Marketing   //   January 23, 2020

How TikTok is helping retailers attract younger customers

As the next big thing in social media, it didn’t take long for retailers to flock to Tik Tok.

From Old Navy to Walmart to supermarket giant Krogers’ shoppable campaign, everyone from big box and smaller retailers have hopped on the Tik Tok wagon.

Tactics vary. Some, like Walmart, are using Tik Tok challenges using creators. The retailer asked shoppers to do the #SavingsShuffle, a campaign spearheaded by influencers on the platform that resulted in celebratory dances, including one over low-priced loofahs.

Others have a more solid strategy. Old Navy now has an official Tik Tok page, which currently has about 30,000 followers, where it’s been featuring both hashtag challenges and video ads since launching with its 2019 back to school campaign this past fall.

While those retailers relied on the community of Tik Tok influencers to bring their branding to the platform, last August Kroger created a full e-commerce strategy alongside its #TransformUrDorm campaign, which allowed users to click through and shop back to school supplies on Kroger.

Recent reports have shown leaked strategies by companies looking to duplicate the success retailers have had on Instagram. However, it’s still too early to tell whether participating in the social platform du jour will result in foot traffic in the long run. Bryan Goldenblatt, principal at Craft Ventures, said that TikTok is currently seen as the latest platform for retailers looking to expand their advertising footprint.

“Whenever there is an emerging platform like Tik Tok, retailers are quick to want to be early adopters, which has historically panned out for them,” Goldenblatt said, pointing to the use of Reddit and Twitter as examples. 

With marketing on Tik Tok still in its infancy — the company now has some ad products and is in the process of growing its team —  brands and retailers are still focused on so-called “organic” marketing, focused more on content versus conversions. This requires creating brand awareness without the need to immediately sell something.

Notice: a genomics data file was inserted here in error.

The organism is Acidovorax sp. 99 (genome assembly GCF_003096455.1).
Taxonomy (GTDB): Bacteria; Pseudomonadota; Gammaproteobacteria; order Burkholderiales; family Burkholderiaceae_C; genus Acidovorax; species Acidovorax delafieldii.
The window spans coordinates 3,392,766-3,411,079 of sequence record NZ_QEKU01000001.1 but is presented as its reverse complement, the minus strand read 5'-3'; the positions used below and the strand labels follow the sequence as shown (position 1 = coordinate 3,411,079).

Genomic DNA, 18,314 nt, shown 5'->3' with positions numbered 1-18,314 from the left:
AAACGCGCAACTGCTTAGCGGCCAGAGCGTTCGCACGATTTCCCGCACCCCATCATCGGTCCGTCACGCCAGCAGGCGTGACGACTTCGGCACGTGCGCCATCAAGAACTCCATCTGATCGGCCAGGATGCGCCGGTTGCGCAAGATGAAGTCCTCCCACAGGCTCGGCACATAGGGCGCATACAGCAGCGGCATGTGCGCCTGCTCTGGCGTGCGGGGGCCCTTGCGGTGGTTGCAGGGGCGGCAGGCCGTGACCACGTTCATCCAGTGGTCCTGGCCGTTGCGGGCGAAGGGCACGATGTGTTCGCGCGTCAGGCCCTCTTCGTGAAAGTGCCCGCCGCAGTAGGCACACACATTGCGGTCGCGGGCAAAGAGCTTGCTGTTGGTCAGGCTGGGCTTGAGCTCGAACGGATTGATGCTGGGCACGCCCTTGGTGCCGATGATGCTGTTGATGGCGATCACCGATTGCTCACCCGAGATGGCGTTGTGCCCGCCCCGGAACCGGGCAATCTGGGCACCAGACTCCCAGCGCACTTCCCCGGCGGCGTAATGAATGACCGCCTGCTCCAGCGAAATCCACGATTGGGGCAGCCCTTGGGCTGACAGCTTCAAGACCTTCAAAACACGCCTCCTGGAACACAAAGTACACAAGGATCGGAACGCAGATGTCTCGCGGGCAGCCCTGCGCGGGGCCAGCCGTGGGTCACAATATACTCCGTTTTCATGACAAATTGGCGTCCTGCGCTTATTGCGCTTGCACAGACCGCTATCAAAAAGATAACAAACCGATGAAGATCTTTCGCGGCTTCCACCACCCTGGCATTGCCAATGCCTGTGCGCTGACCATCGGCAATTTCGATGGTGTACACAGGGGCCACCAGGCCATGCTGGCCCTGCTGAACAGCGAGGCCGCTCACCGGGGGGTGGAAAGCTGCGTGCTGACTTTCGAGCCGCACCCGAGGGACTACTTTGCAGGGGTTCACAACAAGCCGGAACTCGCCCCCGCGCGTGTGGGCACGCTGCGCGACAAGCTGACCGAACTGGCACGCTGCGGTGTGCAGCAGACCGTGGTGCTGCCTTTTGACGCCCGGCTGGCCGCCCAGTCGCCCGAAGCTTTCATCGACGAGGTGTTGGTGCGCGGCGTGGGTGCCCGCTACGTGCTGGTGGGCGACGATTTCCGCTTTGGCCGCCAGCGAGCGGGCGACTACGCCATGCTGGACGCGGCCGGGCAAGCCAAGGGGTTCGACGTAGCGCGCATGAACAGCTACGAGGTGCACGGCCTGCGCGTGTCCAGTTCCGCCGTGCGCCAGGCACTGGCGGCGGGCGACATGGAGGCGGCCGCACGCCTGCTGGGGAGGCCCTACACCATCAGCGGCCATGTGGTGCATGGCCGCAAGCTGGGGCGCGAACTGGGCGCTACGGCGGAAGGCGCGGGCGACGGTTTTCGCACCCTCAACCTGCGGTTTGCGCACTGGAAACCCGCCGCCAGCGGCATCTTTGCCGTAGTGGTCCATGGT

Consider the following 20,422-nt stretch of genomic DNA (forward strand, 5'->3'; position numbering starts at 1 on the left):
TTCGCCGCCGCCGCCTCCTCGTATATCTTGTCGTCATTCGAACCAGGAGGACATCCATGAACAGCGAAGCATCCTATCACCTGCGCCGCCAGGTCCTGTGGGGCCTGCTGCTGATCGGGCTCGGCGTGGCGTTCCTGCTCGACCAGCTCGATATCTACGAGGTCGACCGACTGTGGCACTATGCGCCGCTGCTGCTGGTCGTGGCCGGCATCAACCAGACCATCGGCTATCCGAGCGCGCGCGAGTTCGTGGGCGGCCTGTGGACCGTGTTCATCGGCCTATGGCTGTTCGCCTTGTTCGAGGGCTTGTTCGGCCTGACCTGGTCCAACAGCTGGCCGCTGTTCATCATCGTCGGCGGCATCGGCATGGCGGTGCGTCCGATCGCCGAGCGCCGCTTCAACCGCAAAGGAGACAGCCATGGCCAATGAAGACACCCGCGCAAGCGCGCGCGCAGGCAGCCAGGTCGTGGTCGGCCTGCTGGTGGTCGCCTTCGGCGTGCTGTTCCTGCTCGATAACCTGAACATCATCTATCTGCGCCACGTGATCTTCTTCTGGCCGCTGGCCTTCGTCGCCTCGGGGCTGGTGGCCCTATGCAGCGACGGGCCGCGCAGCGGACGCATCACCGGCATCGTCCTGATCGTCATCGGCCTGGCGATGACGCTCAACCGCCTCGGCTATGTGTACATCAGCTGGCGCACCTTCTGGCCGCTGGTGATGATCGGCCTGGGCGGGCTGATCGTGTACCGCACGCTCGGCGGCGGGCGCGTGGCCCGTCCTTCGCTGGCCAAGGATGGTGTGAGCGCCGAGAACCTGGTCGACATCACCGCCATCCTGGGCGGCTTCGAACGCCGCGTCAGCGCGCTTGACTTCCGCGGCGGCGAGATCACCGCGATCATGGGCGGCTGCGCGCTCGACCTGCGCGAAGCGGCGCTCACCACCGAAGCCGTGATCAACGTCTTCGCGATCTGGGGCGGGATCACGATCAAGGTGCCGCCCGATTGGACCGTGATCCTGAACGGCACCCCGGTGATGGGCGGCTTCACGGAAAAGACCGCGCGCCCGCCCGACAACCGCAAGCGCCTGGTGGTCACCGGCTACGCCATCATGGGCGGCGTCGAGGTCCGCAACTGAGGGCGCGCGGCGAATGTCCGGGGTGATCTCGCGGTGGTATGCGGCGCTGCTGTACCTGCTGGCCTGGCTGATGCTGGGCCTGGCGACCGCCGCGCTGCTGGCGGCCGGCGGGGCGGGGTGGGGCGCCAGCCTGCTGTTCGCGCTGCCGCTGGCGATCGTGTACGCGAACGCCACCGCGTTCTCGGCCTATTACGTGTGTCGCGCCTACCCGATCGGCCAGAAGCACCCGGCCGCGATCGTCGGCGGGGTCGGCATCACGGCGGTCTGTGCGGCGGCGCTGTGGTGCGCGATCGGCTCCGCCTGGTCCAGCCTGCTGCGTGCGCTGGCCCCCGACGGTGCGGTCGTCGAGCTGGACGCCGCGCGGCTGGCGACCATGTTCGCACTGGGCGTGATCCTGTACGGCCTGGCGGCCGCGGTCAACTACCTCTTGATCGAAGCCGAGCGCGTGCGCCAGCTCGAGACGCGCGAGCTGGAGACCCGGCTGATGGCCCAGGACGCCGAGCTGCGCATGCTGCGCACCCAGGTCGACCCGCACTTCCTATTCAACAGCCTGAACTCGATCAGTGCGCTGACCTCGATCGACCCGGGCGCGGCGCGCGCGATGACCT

“The way we approach our strategy with these communities is by participating in the trend without interrupting the experience,” said Randi Rosenfeld, senior director of social publishing at Macy’s, who pointed to the department store’s testing of its back to school campaign last fall, which the company deemed successful enough to plan for more in 2020.

“We didn’t want to create a Macy’s-branded page, but rather take part in the music challenge via hashtag,” Rosenfeld said, specifically because it wanted the campaign to feel organic. The campaign was facilitated with the help creative agency Major Behavior, which encouraged Tik Tokers to show off their latest Macy’s purchases across fashion, beauty and dorm decor categories. According to the company, which declined to disclose the campaign’s metrics, Tik Tok users were enthusiastic enough about the #AllBrandNew hashtag to push Macy’s to venture further into Tik Tok in the coming months. 

Tik Tok is “a ripe place for the industry,” said Rosenfeld, who said it still however falls firmly in the experimental budget within Macy’s.